How to Identify Keyword Cannibalization?
The trick to find keyword cannibalization is to look for web pages optimized for the same keywords, fulfilling a very similar intent. If the intent of two or more pages is the same, they will likely be targeting lots of different long-tail keywords. Thus there is generally more to gain than lose by combining these pages.
Let’s look at a few strategies to spot such web pages.
1. Conduct a Content Audit
For most websites, keyword cannibalization can be easily identified through a content audit.
2. Observe the Historic Rankings
This works best if your objective is to identify keyword cannibalization issues for one specific keyword. This can be done in Ahrefs’ Site Explorer.
For example, if you check Moz’s historical search rankings for ‘keyword cannibalization’, you’ll find rankings of three pages over the past six months, but none of them ranked higher than the eighth position.
The second page is outdated (as it mentions 2019 in its URL).
So this is like an almost sure-shot keyword cannibalization issue.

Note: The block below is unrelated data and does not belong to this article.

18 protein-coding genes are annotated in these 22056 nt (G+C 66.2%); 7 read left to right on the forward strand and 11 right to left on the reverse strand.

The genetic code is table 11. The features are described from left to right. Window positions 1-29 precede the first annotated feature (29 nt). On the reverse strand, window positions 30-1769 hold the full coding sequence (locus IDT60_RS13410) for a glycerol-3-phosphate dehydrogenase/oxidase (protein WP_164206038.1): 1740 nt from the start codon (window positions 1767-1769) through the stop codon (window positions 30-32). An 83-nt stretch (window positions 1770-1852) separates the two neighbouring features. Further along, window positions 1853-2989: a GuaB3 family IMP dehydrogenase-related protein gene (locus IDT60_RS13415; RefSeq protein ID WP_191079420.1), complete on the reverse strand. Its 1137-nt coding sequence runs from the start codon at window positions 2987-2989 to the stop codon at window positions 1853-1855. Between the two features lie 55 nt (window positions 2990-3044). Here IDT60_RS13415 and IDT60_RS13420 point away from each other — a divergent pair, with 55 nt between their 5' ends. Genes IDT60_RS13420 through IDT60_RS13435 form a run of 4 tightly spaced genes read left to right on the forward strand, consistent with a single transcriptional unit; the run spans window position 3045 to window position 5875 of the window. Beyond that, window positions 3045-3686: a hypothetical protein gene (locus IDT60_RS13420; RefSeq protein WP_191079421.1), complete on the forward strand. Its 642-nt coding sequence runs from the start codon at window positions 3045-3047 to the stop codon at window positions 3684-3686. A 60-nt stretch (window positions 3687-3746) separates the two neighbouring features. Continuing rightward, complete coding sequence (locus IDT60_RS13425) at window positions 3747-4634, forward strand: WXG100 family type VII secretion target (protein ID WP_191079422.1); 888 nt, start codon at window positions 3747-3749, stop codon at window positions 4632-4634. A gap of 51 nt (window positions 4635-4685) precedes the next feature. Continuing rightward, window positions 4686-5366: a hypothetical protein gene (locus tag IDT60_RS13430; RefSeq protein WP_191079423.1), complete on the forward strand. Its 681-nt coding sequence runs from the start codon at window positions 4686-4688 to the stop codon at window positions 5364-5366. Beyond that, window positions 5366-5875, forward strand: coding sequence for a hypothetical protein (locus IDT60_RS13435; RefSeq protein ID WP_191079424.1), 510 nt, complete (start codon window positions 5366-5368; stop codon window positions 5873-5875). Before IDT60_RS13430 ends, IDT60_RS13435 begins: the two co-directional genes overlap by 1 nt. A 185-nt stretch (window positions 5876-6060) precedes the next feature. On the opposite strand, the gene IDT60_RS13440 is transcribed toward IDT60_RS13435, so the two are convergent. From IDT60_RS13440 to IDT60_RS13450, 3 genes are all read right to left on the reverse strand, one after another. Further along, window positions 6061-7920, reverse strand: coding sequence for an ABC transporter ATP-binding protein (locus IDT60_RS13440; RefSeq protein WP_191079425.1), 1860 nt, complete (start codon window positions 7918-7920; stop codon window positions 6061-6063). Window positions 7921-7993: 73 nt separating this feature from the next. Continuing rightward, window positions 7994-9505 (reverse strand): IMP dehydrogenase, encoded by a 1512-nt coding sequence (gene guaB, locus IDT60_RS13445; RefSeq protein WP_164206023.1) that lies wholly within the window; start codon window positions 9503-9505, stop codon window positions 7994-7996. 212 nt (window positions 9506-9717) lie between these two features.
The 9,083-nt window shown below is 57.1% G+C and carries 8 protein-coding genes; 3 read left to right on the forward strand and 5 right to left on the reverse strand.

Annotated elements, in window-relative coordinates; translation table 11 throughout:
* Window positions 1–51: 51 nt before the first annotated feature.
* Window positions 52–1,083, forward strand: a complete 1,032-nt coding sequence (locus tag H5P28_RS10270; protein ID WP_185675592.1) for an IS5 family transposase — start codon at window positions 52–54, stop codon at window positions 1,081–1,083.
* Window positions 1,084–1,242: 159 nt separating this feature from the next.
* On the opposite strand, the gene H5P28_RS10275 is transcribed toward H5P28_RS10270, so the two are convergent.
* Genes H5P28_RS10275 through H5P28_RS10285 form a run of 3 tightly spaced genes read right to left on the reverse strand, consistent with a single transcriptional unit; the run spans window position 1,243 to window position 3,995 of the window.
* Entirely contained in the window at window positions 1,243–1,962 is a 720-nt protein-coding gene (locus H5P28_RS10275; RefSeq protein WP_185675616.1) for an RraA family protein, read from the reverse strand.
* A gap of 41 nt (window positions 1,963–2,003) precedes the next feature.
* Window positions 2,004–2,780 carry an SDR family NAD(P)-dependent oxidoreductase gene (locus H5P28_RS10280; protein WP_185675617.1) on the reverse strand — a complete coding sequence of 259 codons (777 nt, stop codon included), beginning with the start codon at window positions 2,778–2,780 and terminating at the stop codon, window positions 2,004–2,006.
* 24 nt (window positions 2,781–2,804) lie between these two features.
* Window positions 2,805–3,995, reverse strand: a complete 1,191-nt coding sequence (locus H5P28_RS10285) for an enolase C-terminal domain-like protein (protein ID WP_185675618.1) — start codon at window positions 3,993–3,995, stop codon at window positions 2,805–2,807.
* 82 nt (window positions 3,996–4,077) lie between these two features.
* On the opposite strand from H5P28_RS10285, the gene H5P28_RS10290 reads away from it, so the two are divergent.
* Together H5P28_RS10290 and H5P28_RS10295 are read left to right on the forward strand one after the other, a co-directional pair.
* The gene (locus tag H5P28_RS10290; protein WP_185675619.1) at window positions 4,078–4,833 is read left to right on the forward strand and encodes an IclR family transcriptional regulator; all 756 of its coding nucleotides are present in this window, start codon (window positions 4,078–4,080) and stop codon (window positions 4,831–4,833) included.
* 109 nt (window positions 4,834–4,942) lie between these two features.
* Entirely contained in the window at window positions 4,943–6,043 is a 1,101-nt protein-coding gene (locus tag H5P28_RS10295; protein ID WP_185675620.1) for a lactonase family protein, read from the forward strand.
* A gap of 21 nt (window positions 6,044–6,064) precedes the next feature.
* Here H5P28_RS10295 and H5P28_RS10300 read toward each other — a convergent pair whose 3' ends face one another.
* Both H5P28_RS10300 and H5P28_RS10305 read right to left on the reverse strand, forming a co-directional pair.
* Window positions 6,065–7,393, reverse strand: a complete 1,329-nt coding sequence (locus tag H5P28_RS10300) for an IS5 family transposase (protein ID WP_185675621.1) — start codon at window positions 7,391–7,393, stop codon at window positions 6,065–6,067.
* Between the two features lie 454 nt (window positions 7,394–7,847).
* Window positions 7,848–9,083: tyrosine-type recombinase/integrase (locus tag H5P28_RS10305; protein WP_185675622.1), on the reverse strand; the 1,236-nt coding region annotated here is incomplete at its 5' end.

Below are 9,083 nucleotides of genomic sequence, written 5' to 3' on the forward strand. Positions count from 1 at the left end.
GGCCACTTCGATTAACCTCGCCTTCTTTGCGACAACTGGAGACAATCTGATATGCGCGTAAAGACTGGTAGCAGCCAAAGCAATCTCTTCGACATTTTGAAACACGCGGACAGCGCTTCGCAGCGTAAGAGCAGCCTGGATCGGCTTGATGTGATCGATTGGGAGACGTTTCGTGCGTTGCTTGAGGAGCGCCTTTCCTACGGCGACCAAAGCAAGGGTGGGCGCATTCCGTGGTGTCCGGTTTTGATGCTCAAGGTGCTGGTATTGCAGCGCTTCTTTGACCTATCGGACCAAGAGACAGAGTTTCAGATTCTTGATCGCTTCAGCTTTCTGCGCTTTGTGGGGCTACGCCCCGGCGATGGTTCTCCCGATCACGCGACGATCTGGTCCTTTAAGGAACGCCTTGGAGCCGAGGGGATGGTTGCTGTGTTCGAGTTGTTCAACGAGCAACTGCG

3. Run a Site Search
Running a site search is easy and is another way of identifying keyword cannibalization issues. Simple go to Google and type in the following.
It will show you all the pages on your website related to the topic you key in. For example, if you do this for the topic ‘keyword cannibalization’ on the website ‘moz.com’, you will see that the first three search results are that we discovered in the Ahrefs’ Site Explorer in the previous point.
4. Run a Google Search
When you run a site search to find keyword cannibalization, your results will lack a sense of place, making it difficult to figure out how to solve the problem. In our previous example, you’d say that it does make sense for Moz to consolidate the three pages. But the method does not tell the best way to merge the pages. Which pages should Moz redirect? Which URLs should they keep? What are the chances that combining the three pages will improve the website’s performance?